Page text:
Sunday, July 3, 2011

The Destructive Politics of 'Other'

Photograph: David Kadlubowski/Corbis.

Nero's Fire
By Jim Rigby (pastor of St. Andrews Presbyterian Church, Austin) / June 20, 2011

A United States Senator claimed this week that the wildfires in Arizona were possibly started by immigrants. When asked to produce his evidence, he backed off a bit, but the damage was done. Another layer of mythological sediment had settled over the unexamined lives of the American people. Some had come to believe the fires destroying much of Arizona are not the result of climate change, nor poor water management, but, instead, are a curse brought about by strangers in our midst.

The technique has a classic lineage. A leader redirects the attention of the people away from the powerful guilty and upon the weakest and most vulnerable innocents in the population. For Nero it was the Christians, but it could have been any marginal group of outsiders. Immigrants have always made perfect scapegoats. The problem is that blaming our problems on scapegoats also means not confronting the actual roots of our suffering.

To be sure, some fires are probably started by immigrants trying to make do in dried out areas, but there is a larger fire smoldering that threatens to take down our entire nation. Our nation’s infrastructure shimmers and crackles with heat. The rich are getting richer and poor are getting poorer. The poor did not start that fire, but, like Nero, our rich elite assure us that America’s problems come from the weakest among us.

A moment of thought would be sufficient to realize who ever robbed America, would still have the booty. The poor are innocent by definition. The rich are suspects by definition. The real fire was not and could not be set by the powerless. It could only be set by the heartlessly rich and the mindlessly violent.

America’s immigration problem doesn’t begin when someone crosses U.S. borders in search of a better life. America’s immigration problem begins when our corporations cross over into other parts of the hemisphere and destabilize the economies of other nations. Our immigration problem begins when our military is used to destabilize entire nations in the name of “American” interests. America’s immigration problem begins when we in the United States forget that the word “America” refers to an entire hemisphere and not to ourselves alone.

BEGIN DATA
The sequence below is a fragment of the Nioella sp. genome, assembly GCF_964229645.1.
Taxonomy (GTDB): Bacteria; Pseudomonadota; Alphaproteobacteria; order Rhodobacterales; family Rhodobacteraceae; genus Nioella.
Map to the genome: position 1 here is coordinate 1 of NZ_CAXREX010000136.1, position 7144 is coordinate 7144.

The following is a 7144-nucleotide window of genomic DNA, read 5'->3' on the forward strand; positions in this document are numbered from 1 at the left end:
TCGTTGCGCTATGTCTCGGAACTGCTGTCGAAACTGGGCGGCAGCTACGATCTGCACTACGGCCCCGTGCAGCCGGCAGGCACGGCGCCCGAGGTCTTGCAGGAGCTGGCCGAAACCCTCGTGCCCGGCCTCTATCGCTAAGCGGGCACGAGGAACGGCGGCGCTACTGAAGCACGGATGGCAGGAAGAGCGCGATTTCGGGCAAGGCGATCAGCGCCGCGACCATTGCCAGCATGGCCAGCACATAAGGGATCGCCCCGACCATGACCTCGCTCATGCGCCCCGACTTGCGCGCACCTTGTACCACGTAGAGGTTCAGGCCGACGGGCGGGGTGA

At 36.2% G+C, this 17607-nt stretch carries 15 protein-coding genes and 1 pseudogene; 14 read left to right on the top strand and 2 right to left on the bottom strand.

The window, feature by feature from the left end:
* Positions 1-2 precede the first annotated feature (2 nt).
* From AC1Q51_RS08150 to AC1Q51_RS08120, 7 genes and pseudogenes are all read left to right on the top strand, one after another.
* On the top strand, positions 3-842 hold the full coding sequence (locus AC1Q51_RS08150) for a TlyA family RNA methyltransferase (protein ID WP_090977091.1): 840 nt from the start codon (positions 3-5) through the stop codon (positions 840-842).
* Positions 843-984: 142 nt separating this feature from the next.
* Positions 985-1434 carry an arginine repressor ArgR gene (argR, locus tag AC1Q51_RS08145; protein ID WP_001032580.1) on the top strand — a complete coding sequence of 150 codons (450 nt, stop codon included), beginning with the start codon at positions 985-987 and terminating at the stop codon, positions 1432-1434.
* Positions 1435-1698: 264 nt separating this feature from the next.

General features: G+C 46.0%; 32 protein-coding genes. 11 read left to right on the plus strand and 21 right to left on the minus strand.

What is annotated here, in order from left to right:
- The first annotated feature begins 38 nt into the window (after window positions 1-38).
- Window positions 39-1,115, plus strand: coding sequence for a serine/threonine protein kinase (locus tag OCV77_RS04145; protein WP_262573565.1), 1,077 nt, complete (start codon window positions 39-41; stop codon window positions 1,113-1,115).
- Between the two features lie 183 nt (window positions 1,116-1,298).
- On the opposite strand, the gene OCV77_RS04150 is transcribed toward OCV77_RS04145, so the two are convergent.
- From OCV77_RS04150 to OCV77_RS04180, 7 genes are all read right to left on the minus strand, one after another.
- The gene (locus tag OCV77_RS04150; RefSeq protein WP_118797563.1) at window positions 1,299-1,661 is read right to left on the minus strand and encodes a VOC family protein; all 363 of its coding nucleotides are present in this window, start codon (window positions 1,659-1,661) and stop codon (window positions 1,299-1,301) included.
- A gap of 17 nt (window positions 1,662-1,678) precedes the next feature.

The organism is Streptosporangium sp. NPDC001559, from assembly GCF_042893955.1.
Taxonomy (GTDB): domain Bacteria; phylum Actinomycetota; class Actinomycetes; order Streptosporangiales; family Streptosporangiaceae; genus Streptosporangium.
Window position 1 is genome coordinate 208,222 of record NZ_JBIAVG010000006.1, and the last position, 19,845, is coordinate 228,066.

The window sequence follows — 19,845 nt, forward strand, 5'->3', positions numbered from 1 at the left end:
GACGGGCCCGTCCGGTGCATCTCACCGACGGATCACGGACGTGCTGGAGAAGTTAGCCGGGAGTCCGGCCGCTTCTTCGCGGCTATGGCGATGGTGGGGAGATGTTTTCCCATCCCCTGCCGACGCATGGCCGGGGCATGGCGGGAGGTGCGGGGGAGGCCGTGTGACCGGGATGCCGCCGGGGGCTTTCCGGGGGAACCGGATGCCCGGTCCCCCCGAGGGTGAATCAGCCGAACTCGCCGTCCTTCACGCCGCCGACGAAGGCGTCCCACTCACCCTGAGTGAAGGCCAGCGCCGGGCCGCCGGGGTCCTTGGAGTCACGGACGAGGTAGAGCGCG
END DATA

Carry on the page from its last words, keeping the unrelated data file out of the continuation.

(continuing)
Centuries of exploitation have produced masses of rootless sojourners who wander our hemisphere without a real home. The walls we are building to keep them out are becoming our own prison. Privately run prisons intended to exploit immigrants will easily and unavoidably come to house dissident citizens as well. As the saying goes, “None of us is free while one of us is in chains.”

We who are not rich have two options as I see it. We can wait until we also become pawns in some rich person’s game, or we can declare our solidarity with humanity now while we still have the power to do something. Perhaps if we stopped selling out the weak, we could find critical mass to stand up to the strong. Liberation movements have a chant, “the people united cannot be defeated”. Alone we are helpless, together we can take back our world. It comes down to a choice of whether we will speak up for the universal human rights of all people, or will go on trusting Nero until Rome burns.

St Andrews Sermon 2011-05-29 from St. Andrew’s Church on Vimeo.

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The Term Is 'Refugee,' Not 'Immigrant'
By Telebob / July 2, 2011

One of my pet peeves is that people continue to call the flood of humans coming across our border from Mexico, 'immigrants' and 'illegal immigrants'. I think in order to more accurately describe this issue, it would help if we call them by their true names... 'refugees.'

The racists and reactionaries in Arizona and other places love to depict these people as criminals, drug dealers, social misfits who come across our border seeking to sop up our social services, collect welfare, burden our schools, and prey upon our population with criminal practices of all kinds.

I think it is really important for us to do what we can to use the correct language in describing them. These 'immigrants' come here not so much because they see the USA as the land of opportunity and plenty (it sure isn't easy when they get here), but because they are being forced out of their lives in Mexico by the drug wars, the destruction of the Mexican economy, the destruction of Mexican small agriculture, and a slow decline into literal starvation. The failure of the Maquiladora system along the border, the price supports for American corn (that allows corn to be sold at below growing costs), and the massive demand for illegal drugs in the USA are the prime causes of the virtual failure of the Mexican state. The USA really hates it when the failure of our own policies and the blowback comes and rubs our noses in our own shortsightedness.

By using the words 'Mexican Refugees' we in just a few syllables highlight the fact that these people are here mainly against their own best hopes and will. "Immigrants" signifies a voluntary decision to come here, "Illegal Immigrants" signifies voluntary migration with ill intent, but 'refugee' states the case as it is. People who have been forcibly uprooted from their lives in their native country by circumstances beyond their control or ken.

Maybe when the USA starts to understand that the failure of Mexico is a bigger threat to "the American Way of Life" than ten Al Qaeda's in Afghanistan that they will bring the troops home and save the public treasure to fight a battle that is much more fundamental and important than the politics of oil and opium.

Source / Google Rag Blog Group

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